Every tattoo has a story. A tattoo that covers up a scar, however, holds two stories—and no two are exactly the same. Depending on the circumstances, a tattoo might help someone hide the evidence of self-harm and feel less self-conscious in public. Or it might help them find the confidence to embrace the permanent marks that resulted from a life-altering surgery. While the reasons people get these tattoos may differ, the stories behind them are deeply personal, distinct, and always memorable. We talked to three men with tattoos over their scars about what motivated them to get inked.
Name: Austin Reed
Artist: Dawn Yermasek, Old Crow Tattoo
In 2006, during my senior year of high school, I got injured while playing soccer. I jumped up for a header pretty close to the goal, kind of went sideways in the air, and came down hard on my back. I was inside the 10-yard box with the ball still in play, and it was crowded with people moving around. I sat up and braced my hands to the ground behind me to push myself up. Another player was running across and jumped to avoid hitting me. He failed miserably.
His left foot came down right on my forearm right as I put my weight on it. Having broken bones beforehand, I knew it was broken as soon as it happened. I don’t remember hearing the snap, but was later told everyone heard it. I lifted my arm up by the elbow and it literally looked like there was another elbow bent 45 degrees just above the one I was holding. My surgery consisted of two six-inch incisions—2 plates, 12 bolts, and around 30 staples. The radius and ulna bones had criss-crossed when they snapped, so they had to go in on each side of my arm to pull them back and reset.
Fast forward to 2020, and I’m really into tattoos and watching Ancient Aliens. I had always wanted a tattoo on that forearm, but didn’t really want to tattoo over the scar. I wasn’t self-conscious about it. I mean, in the words of the great Shane Falco, “Chicks dig scars.” I was worried on how ink would take to the scar tissue. So I started looking online at how others have tattooed around their scars versus tattooing directly on top of them. Being a huge fan of all things UFO and paranormal, I thought the scar would look pretty cool as a beam coming out of a flying saucer.
At first I wanted to have coloring around the whole scar to make it look like it was glowing, but then I decided it would end up taking attention away from it. So, I decided to have a saucer abducting a woman with colors at the top and bottom. It makes the scar look much more pronounced and incorporated into the design. It took around 2 hours to complete. I’m extremely pleased with the results—it gets a lot of compliments and is a great conversation starter.
Name: Kevin Abraham
Artist: Eldrick Murphy, Sin on Skin
Before I get into the story about the tattoo, I need to tell you the story behind the scar. In 2016, I was diagnosed with a form of bone cancer called Langerhans Cell Histiocytosis (LCH), which damages tissue and can cause lesions to form in the body. Basically, this cancer grew a tumor on my rib, and because of that I had to get three ribs removed on my right side and all of my lateral muscle as well to ensure there was no spreading.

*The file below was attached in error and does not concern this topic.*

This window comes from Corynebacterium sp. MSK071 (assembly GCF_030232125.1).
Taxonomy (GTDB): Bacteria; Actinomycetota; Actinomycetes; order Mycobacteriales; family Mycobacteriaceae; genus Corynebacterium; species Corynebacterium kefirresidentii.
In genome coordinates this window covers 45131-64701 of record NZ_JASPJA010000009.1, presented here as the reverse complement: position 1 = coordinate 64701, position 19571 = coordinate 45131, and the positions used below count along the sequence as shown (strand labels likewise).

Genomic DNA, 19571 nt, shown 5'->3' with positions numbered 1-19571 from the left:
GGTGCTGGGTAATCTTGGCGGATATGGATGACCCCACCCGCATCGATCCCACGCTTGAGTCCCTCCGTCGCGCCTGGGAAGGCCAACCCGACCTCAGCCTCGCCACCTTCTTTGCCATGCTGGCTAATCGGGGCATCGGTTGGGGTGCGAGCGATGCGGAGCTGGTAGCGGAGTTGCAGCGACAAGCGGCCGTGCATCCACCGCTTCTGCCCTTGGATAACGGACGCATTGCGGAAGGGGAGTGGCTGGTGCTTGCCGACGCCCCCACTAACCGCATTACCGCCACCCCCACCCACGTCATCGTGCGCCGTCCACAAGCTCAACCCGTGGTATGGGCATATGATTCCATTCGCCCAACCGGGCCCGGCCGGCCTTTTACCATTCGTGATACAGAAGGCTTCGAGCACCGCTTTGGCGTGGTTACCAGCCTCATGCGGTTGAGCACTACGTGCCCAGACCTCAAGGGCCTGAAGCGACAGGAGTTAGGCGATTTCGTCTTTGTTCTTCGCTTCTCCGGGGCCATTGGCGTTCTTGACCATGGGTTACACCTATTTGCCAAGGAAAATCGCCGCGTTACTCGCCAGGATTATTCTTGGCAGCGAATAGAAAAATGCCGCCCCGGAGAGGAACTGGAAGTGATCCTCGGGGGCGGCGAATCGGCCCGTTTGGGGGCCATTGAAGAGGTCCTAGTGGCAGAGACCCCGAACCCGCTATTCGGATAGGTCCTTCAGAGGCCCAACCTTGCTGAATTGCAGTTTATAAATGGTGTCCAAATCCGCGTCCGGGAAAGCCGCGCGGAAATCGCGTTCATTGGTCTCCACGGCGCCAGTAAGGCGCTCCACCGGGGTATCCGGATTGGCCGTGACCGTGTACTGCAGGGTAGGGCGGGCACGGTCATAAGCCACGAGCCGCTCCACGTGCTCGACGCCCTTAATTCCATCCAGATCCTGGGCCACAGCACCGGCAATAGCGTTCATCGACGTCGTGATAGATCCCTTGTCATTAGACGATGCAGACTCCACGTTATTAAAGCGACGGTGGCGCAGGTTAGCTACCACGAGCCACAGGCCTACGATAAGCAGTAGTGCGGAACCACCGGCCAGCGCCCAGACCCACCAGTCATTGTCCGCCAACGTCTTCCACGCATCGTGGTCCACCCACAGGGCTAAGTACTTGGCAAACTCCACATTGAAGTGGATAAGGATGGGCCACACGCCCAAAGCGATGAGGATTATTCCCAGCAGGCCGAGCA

As you can imagine, cancer was a very dark time in my life. People have harder battles than I did, but for me, the time was very dark. I wanted to get this tattoo because it was my way of showing acceptance of what happened. When I look at my scar, I remember all the hard times that cancer brought on me, my family, and my friends. But since getting the tattoo, I can also remember a happier time, a time when I chose to accept what happened to me and that I survived it. And what’s a more badass way to show it than getting a tattoo?
The tattoo itself took about two hours in total. From what I understand, tattoo scars are not exactly easy. My family and friends had an overwhelmingly positive reaction to it—they loved it. I’m extremely happy with it, and it’ll forever be my favorite. That photo was taken on the day it was done.
Name: Emmett L.
Artist: Brandie Cottrell, Atomic Tattoo
I got my tattoo just three months ago. It’s a symbol from the book series Six of Crows, which is a series that got me through some very rough patches with my mental health. It took roughly four hours, but my artist, Brandie Cottrell at Atomic Tattoo, made it feel like the time flew by.
I got the tattoo to cover up self-harm scars from my teenage years. I am a female to male transgender man and, due to severe dysphoria, I resorted to self-harm to try and cope with it. I self-harmed for many years and, even though I’ve been clean for quite a while now, I would still get some very intrusive questions about my scars.
In the end, I wanted something to cover it up—not because I’m ashamed of my past, but because I wanted to show what I have overcome. Now instead of having scars that I feel the need to hide, I have a piece of art that I can proudly display.
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